Preventing cancer, one hair at a time

Millen Khangura, Staff Writer

Frizzy beard hairs, sharp mustaches, and bushy beards make up No-Shave November and Movember. Despite the popularity of these practices, many people do not know the meanings or purposes of these two different traditions—including myself when I participated.

In general, No-Shave November is a tradition where a participant doesn’t shave any of their facial hair. Movember is similar, but participants only grow out their mustaches. Both of these traditions have become online organizations where participants can read the rules, understand the history, and donate money.

“They’re opportunities to help raise awareness and funds for particular illnesses and diseases that affect men,” social studies teacher and previous participant Steve Darnell said.

Darnell has participated in No-Shave November for many years and believes that the traditions support cancer awareness and research. He hopes the traditions grow more popular.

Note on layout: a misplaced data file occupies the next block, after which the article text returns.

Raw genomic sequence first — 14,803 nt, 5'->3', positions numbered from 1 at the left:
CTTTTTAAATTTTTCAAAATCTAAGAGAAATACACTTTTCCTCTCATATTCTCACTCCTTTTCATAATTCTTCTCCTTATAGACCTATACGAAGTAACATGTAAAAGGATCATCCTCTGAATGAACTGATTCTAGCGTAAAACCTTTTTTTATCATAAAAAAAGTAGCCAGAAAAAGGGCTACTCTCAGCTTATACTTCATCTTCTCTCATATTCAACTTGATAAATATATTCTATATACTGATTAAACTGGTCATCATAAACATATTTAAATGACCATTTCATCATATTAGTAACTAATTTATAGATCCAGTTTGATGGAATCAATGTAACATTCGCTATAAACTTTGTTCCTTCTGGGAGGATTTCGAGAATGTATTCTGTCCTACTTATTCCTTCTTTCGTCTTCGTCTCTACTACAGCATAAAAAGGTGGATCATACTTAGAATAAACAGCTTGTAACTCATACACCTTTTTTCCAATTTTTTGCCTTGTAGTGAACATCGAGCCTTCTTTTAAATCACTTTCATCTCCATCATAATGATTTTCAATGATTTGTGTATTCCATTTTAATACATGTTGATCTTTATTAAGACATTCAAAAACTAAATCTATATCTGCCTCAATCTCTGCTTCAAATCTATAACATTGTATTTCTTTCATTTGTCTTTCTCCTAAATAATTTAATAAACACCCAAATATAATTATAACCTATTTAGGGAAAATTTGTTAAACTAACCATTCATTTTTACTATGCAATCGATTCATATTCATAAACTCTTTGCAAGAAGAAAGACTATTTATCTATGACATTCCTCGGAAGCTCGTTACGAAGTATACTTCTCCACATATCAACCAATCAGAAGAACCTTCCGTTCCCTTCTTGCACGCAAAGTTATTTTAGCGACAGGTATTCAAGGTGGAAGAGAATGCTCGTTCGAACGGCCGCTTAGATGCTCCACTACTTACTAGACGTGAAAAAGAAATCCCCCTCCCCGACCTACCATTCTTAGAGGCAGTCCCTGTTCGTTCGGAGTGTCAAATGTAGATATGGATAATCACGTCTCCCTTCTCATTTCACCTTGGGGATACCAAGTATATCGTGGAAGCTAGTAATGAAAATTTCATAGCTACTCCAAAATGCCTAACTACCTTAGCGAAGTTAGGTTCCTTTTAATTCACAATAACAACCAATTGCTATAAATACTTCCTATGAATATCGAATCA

Furthermore, the purposes of these two traditions are alike, the organization called No-Shave November aims to donate money to different cancer research and prevention programs. Movember donates all money raised to men’s mental health issues, prostate cancer, and testicular cancer.

The No-Shave November official website states that their goal is “to grow awareness by embracing our hair, which many cancer patients lose, and letting it grow wild and free.”

The founders of both organizations started these traditions because someone close to them had died of cancer. The two founders are the Chicagoland Hill family and Travis Garone and Luke Slattery, for No-Shave November and Movember, respectfully.

Some folks, however, do either tradition for fun and do not participate in the donations.

“No-Shave November and Movember are excuses for people to try to grow out their facial hair, but it’s also a good charity,” sophomore Aiden Mikaelian said.

People can start either No-Shave November or Movember for different reasons. For example, Mikaelian began doing No-Shave November for fun, but found it a good cause and started donating for the cancer victims in hospitals.

In 2015, Movember raised $77.1 million, and No-Shave November over $2 million to cancer research and awareness.